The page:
Togo President Blames Opposition for Violence
Togo’s President Faure Gnassingbe has accused the opposition of orchestrating violence that has killed at least 16 people in massive anti-government protests across the country. Since the first protests began in late August more than 200 others have been injured as the opposition agitates for Gnassingbe to step down and the introduction of a two-term limit for presidents, applied retroactively to prevent him standing for re-election. “Togo is currently disrupted by demonstrations, which, far from being peaceful as permitted by law, have often been extremely violent,” said Gnassingbe, visiting the Temedja military camp, about 200 km (120 miles) north of Lome on Friday. AFP

Plague on Decline in Madagascar, but 9 Countries on Alert
The plague outbreak in Madagascar is continuing to slow, but nine countries neighboring the island nation are on alert in case the infection reaches their borders. Since the outbreak began in August, 165 people have died and more than 2,000 have become infected with plague as of Wednesday. Of those infections, 77% were clinically diagnosed as pneumonic — or pulmonary — plague, a form of the infection that can spread from person to person. Plague is caused by the bacterium Yersinia pestis and is typically spread through the bite of infected fleas, which are frequently carried by rats, causing bubonic plague. CNN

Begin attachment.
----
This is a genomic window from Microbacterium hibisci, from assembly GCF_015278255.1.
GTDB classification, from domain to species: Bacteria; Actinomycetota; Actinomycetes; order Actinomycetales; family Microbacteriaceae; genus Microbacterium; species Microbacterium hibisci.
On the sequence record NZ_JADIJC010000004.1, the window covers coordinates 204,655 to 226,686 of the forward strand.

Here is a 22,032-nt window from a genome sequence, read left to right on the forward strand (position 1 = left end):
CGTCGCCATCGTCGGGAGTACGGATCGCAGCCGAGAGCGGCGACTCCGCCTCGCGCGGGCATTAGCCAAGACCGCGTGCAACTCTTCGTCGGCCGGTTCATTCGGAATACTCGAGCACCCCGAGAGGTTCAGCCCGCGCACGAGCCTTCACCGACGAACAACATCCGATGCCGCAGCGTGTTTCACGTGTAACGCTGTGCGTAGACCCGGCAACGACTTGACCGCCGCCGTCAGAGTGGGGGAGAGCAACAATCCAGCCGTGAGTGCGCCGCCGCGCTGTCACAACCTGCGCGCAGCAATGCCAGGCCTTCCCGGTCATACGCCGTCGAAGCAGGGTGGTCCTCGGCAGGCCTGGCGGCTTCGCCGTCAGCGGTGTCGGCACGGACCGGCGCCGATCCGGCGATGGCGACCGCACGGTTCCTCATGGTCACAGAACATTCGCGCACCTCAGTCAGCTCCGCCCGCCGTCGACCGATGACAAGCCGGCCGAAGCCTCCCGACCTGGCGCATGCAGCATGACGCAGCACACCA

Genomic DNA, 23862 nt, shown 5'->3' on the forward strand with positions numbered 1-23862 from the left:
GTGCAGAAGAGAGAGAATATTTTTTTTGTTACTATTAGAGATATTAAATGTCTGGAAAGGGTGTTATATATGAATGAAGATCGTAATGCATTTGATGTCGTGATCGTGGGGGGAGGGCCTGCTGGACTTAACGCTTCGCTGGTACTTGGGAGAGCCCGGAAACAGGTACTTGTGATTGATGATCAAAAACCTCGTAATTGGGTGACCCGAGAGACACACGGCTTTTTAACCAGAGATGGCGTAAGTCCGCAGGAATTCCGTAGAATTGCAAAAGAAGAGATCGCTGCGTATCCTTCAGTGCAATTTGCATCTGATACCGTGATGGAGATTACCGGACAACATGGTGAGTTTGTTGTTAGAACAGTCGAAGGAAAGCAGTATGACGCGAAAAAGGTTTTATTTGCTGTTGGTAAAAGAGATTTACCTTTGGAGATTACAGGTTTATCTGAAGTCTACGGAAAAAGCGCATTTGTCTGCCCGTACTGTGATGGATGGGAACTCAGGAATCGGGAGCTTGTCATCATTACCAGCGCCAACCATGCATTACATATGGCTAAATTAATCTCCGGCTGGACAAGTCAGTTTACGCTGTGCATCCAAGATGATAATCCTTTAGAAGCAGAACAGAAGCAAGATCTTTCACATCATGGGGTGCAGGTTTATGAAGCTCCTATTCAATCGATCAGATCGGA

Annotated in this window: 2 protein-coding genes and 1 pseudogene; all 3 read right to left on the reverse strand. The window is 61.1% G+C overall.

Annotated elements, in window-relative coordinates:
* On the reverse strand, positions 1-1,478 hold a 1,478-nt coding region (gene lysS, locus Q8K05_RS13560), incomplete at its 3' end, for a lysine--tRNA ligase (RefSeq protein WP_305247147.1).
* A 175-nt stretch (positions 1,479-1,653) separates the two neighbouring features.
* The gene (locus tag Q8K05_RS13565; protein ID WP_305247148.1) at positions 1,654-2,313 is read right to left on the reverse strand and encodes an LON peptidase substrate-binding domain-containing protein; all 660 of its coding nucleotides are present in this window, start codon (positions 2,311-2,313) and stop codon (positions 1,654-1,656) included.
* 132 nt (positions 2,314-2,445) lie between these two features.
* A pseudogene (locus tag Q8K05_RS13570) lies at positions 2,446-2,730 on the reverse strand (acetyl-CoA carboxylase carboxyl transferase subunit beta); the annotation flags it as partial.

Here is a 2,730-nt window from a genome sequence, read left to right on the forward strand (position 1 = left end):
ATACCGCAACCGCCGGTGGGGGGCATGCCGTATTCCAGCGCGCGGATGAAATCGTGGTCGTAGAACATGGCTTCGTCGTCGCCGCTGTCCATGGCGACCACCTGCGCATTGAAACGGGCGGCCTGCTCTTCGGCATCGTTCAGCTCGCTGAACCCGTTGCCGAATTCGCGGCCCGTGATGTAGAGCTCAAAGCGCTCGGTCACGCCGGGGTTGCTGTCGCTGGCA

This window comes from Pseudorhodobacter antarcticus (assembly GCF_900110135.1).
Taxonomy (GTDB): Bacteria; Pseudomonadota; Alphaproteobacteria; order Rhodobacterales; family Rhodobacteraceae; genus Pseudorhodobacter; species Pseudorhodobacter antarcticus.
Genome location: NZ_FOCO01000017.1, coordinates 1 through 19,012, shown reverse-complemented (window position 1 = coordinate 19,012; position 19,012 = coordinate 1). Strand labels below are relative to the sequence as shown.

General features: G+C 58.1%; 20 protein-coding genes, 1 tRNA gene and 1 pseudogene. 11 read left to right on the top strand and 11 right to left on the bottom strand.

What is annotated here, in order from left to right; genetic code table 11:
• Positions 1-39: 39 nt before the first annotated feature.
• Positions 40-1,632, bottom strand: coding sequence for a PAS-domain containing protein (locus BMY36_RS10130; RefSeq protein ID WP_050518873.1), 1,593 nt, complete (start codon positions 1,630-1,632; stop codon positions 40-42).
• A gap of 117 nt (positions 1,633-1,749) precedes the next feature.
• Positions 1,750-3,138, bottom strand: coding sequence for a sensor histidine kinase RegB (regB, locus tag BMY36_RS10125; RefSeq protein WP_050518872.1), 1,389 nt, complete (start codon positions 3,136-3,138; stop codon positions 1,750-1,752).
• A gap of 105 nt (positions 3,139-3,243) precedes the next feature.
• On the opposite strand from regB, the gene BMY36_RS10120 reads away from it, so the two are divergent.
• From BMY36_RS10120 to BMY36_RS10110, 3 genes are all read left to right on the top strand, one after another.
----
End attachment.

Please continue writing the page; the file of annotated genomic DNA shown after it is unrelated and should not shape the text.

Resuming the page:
Where Does Egypt Stand on Lebanon spat?
Egypt’s Foreign Minister Sameh al-Shukri has embarked on a visit to six Arab capitals in a bid to “reduce tensions in the region”. The tour could give some insight into Egypt’s stance on several of the ongoing crises in the region, especially with regard to escalating tensions between Saudi Arabia and Iran, and the situation in Lebanon. Shukri began his tour in the Jordanian capital, Amman, where he met King Abdullah II and his Jordanian counterpart Ayman Safadi. According to a statement issued by the Egyptian Foreign Ministry, Shukri will also visit Saudi Arabia’s capital, Riyadh, Abu Dhabi in the United Arab Emirates, Kuwait, the Bahraini capital Manama and Oman’s capital, Muscat. Al Jazeera



Photo: Adam Jones